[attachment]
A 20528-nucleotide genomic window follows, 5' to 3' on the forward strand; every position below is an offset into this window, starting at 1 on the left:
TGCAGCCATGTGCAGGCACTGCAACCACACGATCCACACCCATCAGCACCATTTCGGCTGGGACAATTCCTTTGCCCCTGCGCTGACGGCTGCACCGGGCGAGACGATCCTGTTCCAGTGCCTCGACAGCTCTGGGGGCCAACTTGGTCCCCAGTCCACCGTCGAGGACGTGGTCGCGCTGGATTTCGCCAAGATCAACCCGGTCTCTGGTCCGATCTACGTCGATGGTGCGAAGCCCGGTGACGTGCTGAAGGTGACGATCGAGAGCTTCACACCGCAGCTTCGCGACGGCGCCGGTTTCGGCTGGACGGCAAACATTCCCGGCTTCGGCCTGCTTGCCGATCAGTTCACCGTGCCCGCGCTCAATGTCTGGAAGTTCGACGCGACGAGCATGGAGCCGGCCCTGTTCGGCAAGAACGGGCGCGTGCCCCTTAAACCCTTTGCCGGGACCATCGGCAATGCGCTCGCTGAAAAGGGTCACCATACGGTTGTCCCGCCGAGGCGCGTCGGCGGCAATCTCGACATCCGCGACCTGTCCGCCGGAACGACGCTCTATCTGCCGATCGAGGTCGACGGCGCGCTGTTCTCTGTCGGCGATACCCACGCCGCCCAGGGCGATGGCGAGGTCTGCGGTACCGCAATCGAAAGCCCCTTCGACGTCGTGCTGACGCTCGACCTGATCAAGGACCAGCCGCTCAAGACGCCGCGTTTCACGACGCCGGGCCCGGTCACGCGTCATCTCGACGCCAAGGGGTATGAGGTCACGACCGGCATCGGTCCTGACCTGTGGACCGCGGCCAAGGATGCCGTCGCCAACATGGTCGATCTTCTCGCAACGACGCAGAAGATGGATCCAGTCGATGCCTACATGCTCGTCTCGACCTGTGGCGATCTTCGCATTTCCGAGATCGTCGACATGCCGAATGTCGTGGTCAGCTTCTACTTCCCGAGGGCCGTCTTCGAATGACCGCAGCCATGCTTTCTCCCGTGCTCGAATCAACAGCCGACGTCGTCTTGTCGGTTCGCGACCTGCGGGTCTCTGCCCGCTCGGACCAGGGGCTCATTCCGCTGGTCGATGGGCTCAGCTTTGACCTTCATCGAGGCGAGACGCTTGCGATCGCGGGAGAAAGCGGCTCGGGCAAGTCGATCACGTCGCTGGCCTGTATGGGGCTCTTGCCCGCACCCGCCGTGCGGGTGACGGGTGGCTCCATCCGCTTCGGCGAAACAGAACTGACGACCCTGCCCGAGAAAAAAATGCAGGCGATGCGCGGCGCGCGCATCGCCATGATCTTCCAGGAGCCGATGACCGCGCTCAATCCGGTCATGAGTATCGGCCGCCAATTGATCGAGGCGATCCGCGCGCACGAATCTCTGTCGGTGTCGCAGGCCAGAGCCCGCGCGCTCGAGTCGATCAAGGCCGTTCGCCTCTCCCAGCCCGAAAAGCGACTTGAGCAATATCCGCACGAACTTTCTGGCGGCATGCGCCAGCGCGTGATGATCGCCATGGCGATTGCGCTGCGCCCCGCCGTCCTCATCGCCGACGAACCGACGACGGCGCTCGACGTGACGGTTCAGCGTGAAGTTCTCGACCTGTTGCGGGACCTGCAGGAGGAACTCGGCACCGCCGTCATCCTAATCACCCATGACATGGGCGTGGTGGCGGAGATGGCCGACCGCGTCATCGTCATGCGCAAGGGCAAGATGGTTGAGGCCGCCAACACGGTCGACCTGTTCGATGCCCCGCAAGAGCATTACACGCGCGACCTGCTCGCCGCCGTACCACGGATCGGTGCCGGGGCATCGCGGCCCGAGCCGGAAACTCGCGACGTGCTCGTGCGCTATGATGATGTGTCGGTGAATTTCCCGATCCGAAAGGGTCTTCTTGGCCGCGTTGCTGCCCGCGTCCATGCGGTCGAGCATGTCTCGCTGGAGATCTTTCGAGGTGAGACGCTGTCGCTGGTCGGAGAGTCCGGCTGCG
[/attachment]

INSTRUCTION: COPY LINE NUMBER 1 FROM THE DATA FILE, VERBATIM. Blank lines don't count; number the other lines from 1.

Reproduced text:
A 20528-nucleotide genomic window follows, 5' to 3' on the forward strand; every position below is an offset into this window, starting at 1 on the left: